The Sound of Glass by Karen White

You can find readers all over.

You can find readers all over.

Hello Fellow Readers!

Sorry for the little break last week.  It was a crazy around here. I have been reading despite the craziness and have plenty of books to share with you.

Do you compare books to food?

Do you compare books to food?

I have been having an inner debate about what I call “popcorn” books. This is not a derogatory term. I find that sometimes I just need a quick read to take my mind somewhere else and let it rest for awhile. I am all in favor of “popcorn” books, after all, that is a huge market and can be all that some people read.  Good for them – they are at least reading. I would say that a “popcorn” book is generally summed up with the plot line as follows:  girl has some obstacle, she meets guy who appears to be wrong for her, they battle, and then eventually find themselves in love. There can be lots of variation in the obstacles and the reason for the antagonism between the main characters. It is fine with me. You know that they will end up together at the end and it is predictable but satisfying.

“Popcorn” books make great beach reads. They are light and simple and can hold your attention.  It is not hard to follow the plot so they can be put down and picked up easily.

There is another level of book that is a bit above “popcorn” but not quite on the level with Jane Eyre. These books probably show more personal growth for the characters and the characters in general have more depth. This category is still a good beach read but more of one that you hate to put down because you want to see what happens.

With that lead in, I want to tell you about The Sound of Glass by Karen White. I received an advance copy of this book from the web site . This is a site for readers to be able to sign up for advance copies of books.  I suggest that you take a minute and go to the site and check it out. I have some pros and cons about the site but I will address those some other time.

The Sound of Glass will be available on May 12 but you can pre-order your copy on Amazon now.

The story is told from the vantage point of three women.  One of the women is dead, one of the women is recovering from several losses and one is on a mission.  While the weaving of stories and different times can be a hard technique to master and really annoying to a reader, this was one of the best examples of doing it right that I have ever read.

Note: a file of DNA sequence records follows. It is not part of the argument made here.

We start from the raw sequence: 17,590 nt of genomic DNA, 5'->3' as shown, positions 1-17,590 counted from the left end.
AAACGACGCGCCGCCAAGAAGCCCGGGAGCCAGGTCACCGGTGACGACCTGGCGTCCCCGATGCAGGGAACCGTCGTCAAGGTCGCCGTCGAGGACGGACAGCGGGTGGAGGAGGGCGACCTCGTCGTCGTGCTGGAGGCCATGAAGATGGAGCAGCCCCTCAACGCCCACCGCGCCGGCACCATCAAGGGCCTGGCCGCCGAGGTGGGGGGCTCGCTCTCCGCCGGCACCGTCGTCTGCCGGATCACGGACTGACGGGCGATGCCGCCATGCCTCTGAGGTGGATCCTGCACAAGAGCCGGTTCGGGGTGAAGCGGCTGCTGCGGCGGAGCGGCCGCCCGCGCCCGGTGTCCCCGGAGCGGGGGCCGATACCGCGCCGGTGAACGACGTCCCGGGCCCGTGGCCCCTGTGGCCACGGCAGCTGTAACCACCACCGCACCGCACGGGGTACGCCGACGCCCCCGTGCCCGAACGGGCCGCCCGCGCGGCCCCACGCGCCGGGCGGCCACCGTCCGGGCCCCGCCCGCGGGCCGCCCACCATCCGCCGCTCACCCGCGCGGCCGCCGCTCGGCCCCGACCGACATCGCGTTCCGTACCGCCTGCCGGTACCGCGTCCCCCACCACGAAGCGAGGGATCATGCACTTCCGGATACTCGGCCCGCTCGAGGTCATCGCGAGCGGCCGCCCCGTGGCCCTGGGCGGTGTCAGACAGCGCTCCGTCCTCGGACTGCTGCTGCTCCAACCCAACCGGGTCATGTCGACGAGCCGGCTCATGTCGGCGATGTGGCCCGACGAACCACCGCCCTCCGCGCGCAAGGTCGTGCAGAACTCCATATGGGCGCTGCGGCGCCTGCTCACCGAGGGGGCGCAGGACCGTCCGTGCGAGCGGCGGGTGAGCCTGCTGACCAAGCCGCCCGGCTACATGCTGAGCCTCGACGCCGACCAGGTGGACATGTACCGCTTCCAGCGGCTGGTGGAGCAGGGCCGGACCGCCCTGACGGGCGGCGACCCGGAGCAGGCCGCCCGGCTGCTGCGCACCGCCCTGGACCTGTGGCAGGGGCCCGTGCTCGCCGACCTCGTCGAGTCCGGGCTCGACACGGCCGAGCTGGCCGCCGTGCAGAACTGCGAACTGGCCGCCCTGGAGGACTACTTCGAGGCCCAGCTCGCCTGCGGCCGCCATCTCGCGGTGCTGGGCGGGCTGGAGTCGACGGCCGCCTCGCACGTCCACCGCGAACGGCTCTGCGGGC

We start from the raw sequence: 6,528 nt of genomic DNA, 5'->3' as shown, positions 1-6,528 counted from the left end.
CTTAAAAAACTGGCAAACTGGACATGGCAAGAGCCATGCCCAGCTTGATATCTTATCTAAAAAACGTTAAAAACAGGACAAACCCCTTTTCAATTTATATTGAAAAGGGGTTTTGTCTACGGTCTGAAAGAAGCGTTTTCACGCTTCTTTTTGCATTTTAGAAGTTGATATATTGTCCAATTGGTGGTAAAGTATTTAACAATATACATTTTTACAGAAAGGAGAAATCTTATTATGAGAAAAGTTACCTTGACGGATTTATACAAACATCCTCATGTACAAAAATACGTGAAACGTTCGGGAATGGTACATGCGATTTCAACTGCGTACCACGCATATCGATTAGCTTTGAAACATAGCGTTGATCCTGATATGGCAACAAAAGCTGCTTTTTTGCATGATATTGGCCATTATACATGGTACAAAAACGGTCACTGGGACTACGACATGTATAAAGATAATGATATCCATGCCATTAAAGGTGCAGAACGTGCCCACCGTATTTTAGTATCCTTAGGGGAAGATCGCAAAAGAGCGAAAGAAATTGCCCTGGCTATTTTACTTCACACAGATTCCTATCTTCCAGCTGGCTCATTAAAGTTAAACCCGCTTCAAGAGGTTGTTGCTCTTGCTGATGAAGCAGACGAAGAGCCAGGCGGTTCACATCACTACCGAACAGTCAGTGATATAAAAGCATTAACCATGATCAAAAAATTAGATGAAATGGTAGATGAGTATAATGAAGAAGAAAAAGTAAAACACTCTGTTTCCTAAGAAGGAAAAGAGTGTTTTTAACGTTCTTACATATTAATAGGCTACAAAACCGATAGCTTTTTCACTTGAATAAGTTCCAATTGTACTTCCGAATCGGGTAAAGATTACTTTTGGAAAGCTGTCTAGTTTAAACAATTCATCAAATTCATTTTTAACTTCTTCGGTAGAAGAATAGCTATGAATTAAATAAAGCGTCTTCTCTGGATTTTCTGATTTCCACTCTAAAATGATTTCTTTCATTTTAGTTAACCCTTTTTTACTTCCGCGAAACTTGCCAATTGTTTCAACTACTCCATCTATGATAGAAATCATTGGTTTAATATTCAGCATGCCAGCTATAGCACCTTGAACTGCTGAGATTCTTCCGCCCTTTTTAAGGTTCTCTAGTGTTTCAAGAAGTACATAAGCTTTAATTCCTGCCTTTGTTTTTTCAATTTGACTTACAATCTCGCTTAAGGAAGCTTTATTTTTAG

Merritt is trying to put her life together.  She lost her mother in a car accident at the age of 12. While she was in college, her father remarried and she was hurt by his marriage and broke off her connection with him. Her husband of seven years died two years ago.  She is informed that her husband inherited a house in South Carolina and that as his heir, she inherited the house.  She has decided that she needs to leave Maine and go to the house and see if she can rebound from the relationships that haunt her.  She wants to be somewhere where she doesn’t know anyone and can just be alone.

She no sooner gets to the house when her step-mother, Loralee,  and her 10 year old half brother arrive intent on living with her. Loralee is the second woman in the book.

The third woman is Merritt’s husband’s grandmother, the woman that left the house to Merritt’s husband.  It is through finding out more about her that Merritt finds out more about the things that haunt her.


Do you read a physical book or electronic books more?


I had a hard time putting the book down.  While it became obvious what Loralee’s intentions were, she plays a pivotal role in the story.

This is not a “popcorn” book.  There is a lot of depth of character and the end is not completely clear from the beginning.

I think you will find this a good book to read this summer.



Thanks for reading!



About Carol Early Cooney

I love to read. I love to share my thoughts on books and hope to hear what you think also. Looking to see what books I read beyond those I write about? Check out my Goodreads!
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5 Responses to The Sound of Glass by Karen White

  1. Julia Tomiak says:

    Sounds good. I like interweaving plot lines, especially when they are written well. Thanks for the suggestion!

    • I was really impressed with the way the author wove the different characters into the story. I hate when you have to figure out who is talking and where in time they are. It really detracts from the story. I never felt that way with this book.

  2. Kris heffernan says:

    I really enjoyed it! I too found it hard to put down. Thx for the recommendation!

  3. Pingback: Sea Change by Karen White | Carol Early Cooney

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